Cancer can affect your usual income. It is important to make sure you have enough money coming in to cover what you need. This money could come from:

  • work
  • benefits
  • savings or investments 
  • insurance policies
  • pensions
  • grants.

Consider your current monthly income and expenses – and what they would be if you’re unable to work. If your income is low, you may be eligible for state benefits. This can also apply if you are elderly or a carer. If you have a health or life insurance policy, check whether you’re eligible for a pay-out. You may receive a lump-sum that you could invest or use to pay off debts.

Reviewing any savings and investments may help with their everyday management. You could decide to cash them in or stop payments if money is tight. Before cancelling any regular payments, check the terms and conditions for the savings account or investment.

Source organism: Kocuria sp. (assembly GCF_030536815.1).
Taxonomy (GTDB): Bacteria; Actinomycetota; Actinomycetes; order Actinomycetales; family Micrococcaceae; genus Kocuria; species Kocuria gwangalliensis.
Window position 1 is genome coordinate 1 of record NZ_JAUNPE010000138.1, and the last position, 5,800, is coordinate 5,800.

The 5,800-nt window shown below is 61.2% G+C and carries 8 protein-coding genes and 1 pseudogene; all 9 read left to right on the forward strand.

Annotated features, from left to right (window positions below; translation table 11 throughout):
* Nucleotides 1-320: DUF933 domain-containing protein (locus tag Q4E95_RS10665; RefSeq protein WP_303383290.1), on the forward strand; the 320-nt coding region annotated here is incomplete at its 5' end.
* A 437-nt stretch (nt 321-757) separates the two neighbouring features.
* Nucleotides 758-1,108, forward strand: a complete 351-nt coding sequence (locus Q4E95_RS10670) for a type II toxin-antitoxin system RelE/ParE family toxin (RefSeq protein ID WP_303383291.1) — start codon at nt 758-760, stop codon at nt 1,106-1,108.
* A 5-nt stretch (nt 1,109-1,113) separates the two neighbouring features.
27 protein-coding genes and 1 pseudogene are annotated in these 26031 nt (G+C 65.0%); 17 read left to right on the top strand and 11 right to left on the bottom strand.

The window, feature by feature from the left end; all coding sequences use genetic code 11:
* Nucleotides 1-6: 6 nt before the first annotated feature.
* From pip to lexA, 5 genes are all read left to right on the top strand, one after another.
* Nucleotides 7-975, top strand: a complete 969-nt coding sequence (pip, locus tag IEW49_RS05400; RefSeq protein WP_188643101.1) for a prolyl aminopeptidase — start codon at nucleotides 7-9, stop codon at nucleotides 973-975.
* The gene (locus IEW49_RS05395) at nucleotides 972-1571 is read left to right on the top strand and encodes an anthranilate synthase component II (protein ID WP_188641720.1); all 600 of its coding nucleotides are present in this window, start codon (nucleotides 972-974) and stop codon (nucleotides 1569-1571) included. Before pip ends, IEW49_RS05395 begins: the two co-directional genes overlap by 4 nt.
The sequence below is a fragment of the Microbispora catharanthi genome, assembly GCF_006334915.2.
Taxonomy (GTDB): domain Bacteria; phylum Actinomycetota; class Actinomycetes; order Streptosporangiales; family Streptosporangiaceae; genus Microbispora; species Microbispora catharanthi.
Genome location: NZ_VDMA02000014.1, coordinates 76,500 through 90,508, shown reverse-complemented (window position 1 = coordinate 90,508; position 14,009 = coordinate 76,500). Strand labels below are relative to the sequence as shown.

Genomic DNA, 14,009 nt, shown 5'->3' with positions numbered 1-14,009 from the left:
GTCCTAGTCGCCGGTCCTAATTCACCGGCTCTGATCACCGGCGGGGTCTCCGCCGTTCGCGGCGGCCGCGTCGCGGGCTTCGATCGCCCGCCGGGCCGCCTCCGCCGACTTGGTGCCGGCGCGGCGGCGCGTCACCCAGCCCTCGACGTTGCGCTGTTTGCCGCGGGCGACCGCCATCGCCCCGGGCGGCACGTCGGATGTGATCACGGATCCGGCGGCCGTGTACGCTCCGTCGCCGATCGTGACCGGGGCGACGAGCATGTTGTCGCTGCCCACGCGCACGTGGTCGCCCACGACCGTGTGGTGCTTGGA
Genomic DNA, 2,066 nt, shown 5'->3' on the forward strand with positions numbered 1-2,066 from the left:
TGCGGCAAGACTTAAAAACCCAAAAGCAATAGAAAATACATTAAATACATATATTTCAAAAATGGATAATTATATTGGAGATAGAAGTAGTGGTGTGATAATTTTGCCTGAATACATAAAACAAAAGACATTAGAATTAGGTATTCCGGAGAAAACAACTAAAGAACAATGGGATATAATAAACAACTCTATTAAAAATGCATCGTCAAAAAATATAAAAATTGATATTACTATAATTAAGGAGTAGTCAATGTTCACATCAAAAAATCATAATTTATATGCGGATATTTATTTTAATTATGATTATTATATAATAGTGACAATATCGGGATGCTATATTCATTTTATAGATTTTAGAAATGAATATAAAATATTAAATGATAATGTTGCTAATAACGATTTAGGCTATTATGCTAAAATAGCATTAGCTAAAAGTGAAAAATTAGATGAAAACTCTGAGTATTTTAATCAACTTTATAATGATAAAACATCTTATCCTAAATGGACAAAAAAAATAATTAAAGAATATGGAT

You can use our online budget calculator to record all the income you get. Call our financial guides on 0808 808 00 00 for advice on planning your budget.

Planning your budget when you have cancer

After assessing your financial situation, it should be easier to plan your budget.

This means planning your income and spending, and working out what your spending priorities are. You could use our online budgeting tool. We also have more information about budgeting in our section on managing your money day to day.

Thinking about the questions below will help you work out how much money you’ll have in the coming months:

  • What is your monthly income at the moment?